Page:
I want to keep feeling like this. Human. I'm not as alien as my brain would like me to believe. I'm not the only one with flaws and limitations. It's not wrong or bad to be that way, it's just human--and that means I'm not alone. I mean, I WANT to be alone because I hate socializing, but it's good to know I'm not the only freak in an already freakish world.

Tuesday, July 3, 2018

My Websites Are Down! Access Them Here.

My website domains are currently down and won't be working until 8/6/18, so please access my websites with these URLs until then:

Alyssa Huber Films (Freelance Filmmaking Website)

The Life of an Aspie (Asperger's Blog)

Thanks, and have a great day!

Tuesday, May 15, 2018

"Through Our Eyes" Extended Edition DVD ~ Get it here

If you've recently attended one of the screenings of "Through Our Eyes: Living with Asperger's" and want to get a DVD copy of the 50-minute extended edition, you can purchase one here!

The DVD includes a 50-minute extended edition of the documentary, plus an extra 50+ minutes of interview footage with parents and experts.

Watch the trailer below!

If you'd prefer a streaming version (online video), you can access it here. Simply create an account and follow the instructions on the page.

Sunday, April 1, 2018

Texting Addiction - A Real Problem for Mental Health

Our all-too-common texting/messaging/checking addiction reminds me of Pavlov's Dogs. We might not salivate when we hear the *ding* of our phones, but like Pavlov's dogs, we anticipate a reward, which in turn drives us to check our messages.

Checking things (especially messages and notifications) is one of my OCD compulsions, so I have to be extra guarded against this loop because it can cause extreme anxiety.

Some of my solutions:

  1. Disabling all notifications! (Or at least sounds.) This includes texts, the Messenger app, my email, games, everything. If people REALLY need to reach me, they can call my phone.
  2. Making Facebook annoying to access on my smartphone. I can't quite block it, but I can remove my browser from my home screen and delete any bookmarks or "quick access" links related to Facebook. I also hacked my phone, deleted Google Chrome and downloaded an unbearably slow browser instead.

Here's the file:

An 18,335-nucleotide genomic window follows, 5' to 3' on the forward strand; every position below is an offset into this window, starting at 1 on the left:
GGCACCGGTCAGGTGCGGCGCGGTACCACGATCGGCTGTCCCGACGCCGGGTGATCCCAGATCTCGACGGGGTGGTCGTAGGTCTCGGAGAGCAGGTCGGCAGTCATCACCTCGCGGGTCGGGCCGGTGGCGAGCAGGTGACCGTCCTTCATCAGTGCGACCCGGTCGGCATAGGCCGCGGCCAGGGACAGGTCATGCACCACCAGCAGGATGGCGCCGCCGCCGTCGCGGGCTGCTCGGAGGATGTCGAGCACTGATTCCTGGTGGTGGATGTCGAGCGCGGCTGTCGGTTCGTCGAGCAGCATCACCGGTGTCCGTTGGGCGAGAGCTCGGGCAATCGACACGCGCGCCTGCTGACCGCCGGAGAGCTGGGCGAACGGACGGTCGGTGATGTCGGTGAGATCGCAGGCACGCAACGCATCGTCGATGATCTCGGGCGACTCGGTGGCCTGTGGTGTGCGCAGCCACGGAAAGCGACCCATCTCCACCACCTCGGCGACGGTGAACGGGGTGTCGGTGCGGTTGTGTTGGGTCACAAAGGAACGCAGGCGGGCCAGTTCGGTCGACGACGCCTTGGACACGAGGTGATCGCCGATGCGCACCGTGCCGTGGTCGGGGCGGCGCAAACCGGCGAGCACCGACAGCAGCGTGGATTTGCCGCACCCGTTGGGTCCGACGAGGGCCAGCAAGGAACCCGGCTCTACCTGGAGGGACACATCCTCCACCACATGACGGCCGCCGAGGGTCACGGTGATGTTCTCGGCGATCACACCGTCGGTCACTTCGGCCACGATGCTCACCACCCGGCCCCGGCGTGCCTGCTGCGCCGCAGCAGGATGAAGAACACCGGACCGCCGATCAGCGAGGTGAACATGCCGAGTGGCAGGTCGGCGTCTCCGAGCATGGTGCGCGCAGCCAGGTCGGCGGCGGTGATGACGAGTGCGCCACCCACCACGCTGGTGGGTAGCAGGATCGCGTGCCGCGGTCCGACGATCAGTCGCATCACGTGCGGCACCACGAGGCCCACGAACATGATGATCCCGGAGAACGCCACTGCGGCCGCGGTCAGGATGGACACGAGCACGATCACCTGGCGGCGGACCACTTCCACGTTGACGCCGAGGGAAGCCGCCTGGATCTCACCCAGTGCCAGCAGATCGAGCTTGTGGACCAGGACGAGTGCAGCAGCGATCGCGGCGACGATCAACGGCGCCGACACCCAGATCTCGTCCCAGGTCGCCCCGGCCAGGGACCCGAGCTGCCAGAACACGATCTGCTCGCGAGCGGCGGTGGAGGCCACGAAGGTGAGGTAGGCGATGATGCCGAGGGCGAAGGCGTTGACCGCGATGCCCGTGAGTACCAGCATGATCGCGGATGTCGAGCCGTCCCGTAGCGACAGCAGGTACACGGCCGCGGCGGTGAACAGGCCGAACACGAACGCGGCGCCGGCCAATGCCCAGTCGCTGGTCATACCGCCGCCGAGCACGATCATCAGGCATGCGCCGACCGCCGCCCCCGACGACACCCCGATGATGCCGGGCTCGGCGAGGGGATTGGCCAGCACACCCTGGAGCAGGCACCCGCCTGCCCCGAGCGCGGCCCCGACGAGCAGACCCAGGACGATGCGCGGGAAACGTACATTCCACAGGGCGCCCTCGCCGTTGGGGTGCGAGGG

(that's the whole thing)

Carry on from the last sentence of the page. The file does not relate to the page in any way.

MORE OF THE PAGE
3. FB Purity browser extension on desktop computer. I disable my newsfeed, pop-up notifications, ads, and anything that will set off that dopamine loop. If I want to know what someone's been up to, I go to their profile.
  4. Buying a flip phone as my main phone, and smartphone will be only for "free time." That way I can charge my smartphones in the other room overnight (having it next to my bed is a terrible idea)
My Facebook looks like this when I load it up...

Unsatisfying, right? But the idea behind it is to stop exhausting my brain's reward system. If I am really curious about something, I can search for it manually. It's much more rewarding that way, in my opinion, and much less overloading.

(I wish I could get rid of the notification badges on the top bar too, but the extension doesn't have that option unfortunately. 😞)

You can find the above video in my Mental Health Resources playlist on YouTube. I believe that managing smartphone addiction is important in improving one's mental health.

Friday, March 16, 2018

Help Alyssa and Matt Reunite! ♥ ~ GoFundMe Campaign

I hope my work has benefited you in some way. I never would have imagined "Through Our Eyes" becoming so widespread, but I'm thankful it did. It helped me discover the amazing autism community and meet so many great people. I know now I am not alone!

Now I need your help. I am longing for independence, to move out of my parents house and finally marry my fiancĂ©
 Matt Rhodes. (Yes, the same Matt Rhodes from the film!) Please check out my GoFundMe campaign, share it with others, and donate if you can.

I am not usually one to ask for help or handouts, I believe in hard work and self-sufficiency. But the reality that I live with is that I cannot work-full time, and my government benefits are not enough to live off of. I work hard every day to advocate for the autism community, and take care of myself, but it does not support me enough financially.

My friends, family, and followers: you are dear to me and I am grateful for any support. Please share on social media to spread the word. :)

Share this link:

Thank you so much!! 
~Alyssa Huber